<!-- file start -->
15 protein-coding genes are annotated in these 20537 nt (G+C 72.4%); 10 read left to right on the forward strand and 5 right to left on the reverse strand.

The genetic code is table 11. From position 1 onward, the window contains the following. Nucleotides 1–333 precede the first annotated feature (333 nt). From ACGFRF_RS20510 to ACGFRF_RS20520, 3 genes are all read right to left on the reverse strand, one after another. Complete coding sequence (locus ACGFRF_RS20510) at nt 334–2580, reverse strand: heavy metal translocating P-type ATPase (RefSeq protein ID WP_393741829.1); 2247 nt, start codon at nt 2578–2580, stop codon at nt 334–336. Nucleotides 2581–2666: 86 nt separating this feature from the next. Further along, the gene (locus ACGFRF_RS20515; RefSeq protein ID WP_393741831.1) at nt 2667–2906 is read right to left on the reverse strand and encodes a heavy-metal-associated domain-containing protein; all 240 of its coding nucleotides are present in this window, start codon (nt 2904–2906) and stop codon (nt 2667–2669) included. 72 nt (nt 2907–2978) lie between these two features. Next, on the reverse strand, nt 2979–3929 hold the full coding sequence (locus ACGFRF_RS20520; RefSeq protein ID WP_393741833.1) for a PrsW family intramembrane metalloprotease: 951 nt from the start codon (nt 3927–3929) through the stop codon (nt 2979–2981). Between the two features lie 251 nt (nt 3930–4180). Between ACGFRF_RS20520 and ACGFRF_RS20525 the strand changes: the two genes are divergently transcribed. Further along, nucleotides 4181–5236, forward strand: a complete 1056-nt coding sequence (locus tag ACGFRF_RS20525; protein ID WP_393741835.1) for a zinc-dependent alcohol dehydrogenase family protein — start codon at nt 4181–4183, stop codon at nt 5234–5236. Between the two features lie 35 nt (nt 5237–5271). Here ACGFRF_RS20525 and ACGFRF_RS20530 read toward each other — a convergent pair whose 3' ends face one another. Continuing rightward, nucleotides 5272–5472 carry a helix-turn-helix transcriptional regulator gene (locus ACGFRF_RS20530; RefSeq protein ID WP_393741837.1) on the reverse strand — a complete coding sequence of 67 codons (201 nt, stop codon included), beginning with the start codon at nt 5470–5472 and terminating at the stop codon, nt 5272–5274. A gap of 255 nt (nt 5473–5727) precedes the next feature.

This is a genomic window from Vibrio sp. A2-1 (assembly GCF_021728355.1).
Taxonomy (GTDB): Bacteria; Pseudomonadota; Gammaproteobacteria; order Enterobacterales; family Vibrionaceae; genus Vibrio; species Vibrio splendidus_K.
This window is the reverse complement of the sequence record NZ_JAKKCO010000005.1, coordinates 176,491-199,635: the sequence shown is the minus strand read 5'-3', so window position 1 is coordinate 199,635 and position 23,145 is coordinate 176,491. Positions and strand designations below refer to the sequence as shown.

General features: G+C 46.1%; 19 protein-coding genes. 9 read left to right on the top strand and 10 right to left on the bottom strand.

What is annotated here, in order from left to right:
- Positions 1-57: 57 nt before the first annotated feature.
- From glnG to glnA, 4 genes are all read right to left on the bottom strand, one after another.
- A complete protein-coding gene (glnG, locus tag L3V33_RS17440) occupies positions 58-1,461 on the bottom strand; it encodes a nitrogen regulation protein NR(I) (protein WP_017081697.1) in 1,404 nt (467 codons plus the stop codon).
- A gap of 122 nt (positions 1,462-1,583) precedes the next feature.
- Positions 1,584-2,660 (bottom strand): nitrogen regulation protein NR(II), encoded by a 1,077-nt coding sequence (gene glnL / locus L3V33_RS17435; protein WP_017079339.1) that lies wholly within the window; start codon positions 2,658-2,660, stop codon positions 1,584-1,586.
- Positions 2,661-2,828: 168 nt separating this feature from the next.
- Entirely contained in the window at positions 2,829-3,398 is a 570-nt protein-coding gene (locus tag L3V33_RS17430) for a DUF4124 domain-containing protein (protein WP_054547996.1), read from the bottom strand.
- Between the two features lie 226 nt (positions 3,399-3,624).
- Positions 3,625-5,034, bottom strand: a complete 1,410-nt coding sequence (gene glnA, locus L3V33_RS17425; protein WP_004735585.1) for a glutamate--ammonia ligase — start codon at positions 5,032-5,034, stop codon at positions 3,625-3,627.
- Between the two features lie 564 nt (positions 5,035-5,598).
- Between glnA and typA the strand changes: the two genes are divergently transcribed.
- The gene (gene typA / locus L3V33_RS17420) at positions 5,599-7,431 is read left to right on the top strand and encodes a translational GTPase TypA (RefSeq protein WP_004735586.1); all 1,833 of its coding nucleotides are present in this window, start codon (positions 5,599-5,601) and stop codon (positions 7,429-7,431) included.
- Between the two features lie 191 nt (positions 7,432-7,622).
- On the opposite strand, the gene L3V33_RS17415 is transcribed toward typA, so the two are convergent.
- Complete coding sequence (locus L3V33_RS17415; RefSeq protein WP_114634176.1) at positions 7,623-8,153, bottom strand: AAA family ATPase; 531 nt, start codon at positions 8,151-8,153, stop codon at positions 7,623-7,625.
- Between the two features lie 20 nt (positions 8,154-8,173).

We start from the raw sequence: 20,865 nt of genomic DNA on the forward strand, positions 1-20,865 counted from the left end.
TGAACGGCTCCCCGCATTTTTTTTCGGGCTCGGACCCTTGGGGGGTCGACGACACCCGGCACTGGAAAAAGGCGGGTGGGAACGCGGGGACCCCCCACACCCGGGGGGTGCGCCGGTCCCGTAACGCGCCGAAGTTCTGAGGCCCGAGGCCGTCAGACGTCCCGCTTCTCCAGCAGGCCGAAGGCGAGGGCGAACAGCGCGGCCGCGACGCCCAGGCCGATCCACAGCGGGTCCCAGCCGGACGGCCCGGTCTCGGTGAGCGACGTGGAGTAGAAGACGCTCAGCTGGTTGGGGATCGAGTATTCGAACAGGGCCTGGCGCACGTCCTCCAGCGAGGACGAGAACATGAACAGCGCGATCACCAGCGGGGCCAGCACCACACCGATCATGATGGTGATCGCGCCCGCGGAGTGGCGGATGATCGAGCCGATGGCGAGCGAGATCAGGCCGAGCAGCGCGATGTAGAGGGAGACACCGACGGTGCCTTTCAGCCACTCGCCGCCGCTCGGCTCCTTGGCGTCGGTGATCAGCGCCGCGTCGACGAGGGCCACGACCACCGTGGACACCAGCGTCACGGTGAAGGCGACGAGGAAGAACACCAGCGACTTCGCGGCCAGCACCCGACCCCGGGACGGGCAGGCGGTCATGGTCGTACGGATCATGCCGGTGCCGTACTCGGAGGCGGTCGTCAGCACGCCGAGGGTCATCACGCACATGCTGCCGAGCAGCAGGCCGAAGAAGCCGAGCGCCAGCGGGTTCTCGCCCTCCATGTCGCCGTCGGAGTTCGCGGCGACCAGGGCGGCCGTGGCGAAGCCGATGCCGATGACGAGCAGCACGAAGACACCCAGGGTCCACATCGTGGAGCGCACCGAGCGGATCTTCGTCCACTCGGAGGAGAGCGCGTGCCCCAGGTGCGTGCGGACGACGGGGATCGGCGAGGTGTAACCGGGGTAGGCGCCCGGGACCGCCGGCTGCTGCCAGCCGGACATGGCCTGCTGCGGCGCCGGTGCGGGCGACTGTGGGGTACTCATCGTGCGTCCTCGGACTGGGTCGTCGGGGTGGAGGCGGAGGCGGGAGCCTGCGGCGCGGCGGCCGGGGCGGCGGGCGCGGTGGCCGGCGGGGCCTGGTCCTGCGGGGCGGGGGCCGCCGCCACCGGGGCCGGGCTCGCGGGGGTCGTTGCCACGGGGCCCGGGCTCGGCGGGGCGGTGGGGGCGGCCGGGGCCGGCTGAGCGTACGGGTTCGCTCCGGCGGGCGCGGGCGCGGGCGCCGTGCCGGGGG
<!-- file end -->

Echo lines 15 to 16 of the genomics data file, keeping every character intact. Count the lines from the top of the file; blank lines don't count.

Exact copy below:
- Between the two features lie 226 nt (positions 3,399-3,624).
- Positions 3,625-5,034, bottom strand: a complete 1,410-nt coding sequence (gene glnA, locus L3V33_RS17425; protein WP_004735585.1) for a glutamate--ammonia ligase — start codon at positions 5,032-5,034, stop codon at positions 3,625-3,627.